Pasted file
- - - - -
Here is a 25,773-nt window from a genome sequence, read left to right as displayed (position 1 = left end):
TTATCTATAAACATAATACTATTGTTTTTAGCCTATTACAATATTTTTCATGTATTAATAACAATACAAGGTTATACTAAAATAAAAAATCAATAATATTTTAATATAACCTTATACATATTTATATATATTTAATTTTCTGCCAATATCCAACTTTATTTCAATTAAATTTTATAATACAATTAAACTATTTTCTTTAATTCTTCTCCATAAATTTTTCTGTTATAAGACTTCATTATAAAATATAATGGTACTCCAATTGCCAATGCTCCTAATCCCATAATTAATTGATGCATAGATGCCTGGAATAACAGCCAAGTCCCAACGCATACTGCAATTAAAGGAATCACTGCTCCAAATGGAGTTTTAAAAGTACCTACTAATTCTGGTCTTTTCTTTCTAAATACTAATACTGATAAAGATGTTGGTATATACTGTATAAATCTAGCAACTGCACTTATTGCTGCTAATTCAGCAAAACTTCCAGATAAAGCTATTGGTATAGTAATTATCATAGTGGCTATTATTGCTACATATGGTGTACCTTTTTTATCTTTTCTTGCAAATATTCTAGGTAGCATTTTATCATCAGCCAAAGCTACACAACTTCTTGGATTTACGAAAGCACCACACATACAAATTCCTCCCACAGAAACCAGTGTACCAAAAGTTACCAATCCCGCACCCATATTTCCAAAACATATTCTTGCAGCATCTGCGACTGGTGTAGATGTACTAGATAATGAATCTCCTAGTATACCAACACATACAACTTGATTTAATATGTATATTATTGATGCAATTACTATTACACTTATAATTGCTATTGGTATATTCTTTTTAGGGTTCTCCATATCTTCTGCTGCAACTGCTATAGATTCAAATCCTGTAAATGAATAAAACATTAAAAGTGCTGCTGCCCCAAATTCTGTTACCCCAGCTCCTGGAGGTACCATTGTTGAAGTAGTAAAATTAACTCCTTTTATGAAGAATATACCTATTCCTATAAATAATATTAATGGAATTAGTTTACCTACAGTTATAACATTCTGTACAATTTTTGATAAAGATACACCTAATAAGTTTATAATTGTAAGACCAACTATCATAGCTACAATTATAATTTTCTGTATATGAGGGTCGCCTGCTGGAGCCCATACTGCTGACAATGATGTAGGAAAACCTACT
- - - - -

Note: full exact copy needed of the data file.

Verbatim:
Here is a 25,773-nt window from a genome sequence, read left to right as displayed (position 1 = left end):
TTATCTATAAACATAATACTATTGTTTTTAGCCTATTACAATATTTTTCATGTATTAATAACAATACAAGGTTATACTAAAATAAAAAATCAATAATATTTTAATATAACCTTATACATATTTATATATATTTAATTTTCTGCCAATATCCAACTTTATTTCAATTAAATTTTATAATACAATTAAACTATTTTCTTTAATTCTTCTCCATAAATTTTTCTGTTATAAGACTTCATTATAAAATATAATGGTACTCCAATTGCCAATGCTCCTAATCCCATAATTAATTGATGCATAGATGCCTGGAATAACAGCCAAGTCCCAACGCATACTGCAATTAAAGGAATCACTGCTCCAAATGGAGTTTTAAAAGTACCTACTAATTCTGGTCTTTTCTTTCTAAATACTAATACTGATAAAGATGTTGGTATATACTGTATAAATCTAGCAACTGCACTTATTGCTGCTAATTCAGCAAAACTTCCAGATAAAGCTATTGGTATAGTAATTATCATAGTGGCTATTATTGCTACATATGGTGTACCTTTTTTATCTTTTCTTGCAAATATTCTAGGTAGCATTTTATCATCAGCCAAAGCTACACAACTTCTTGGATTTACGAAAGCACCACACATACAAATTCCTCCCACAGAAACCAGTGTACCAAAAGTTACCAATCCCGCACCCATATTTCCAAAACATATTCTTGCAGCATCTGCGACTGGTGTAGATGTACTAGATAATGAATCTCCTAGTATACCAACACATACAACTTGATTTAATATGTATATTATTGATGCAATTACTATTACACTTATAATTGCTATTGGTATATTCTTTTTAGGGTTCTCCATATCTTCTGCTGCAACTGCTATAGATTCAAATCCTGTAAATGAATAAAACATTAAAAGTGCTGCTGCCCCAAATTCTGTTACCCCAGCTCCTGGAGGTACCATTGTTGAAGTAGTAAAATTAACTCCTTTTATGAAGAATATACCTATTCCTATAAATAATATTAATGGAATTAGTTTACCTACAGTTATAACATTCTGTACAATTTTTGATAAAGATACACCTAATAAGTTTATAATTGTAAGACCAACTATCATAGCTACAATTATAATTTTCTGTATATGAGGGTCGCCTGCTGGAGCCCATACTGCTGACAATGATGTAGGAAAACCTACT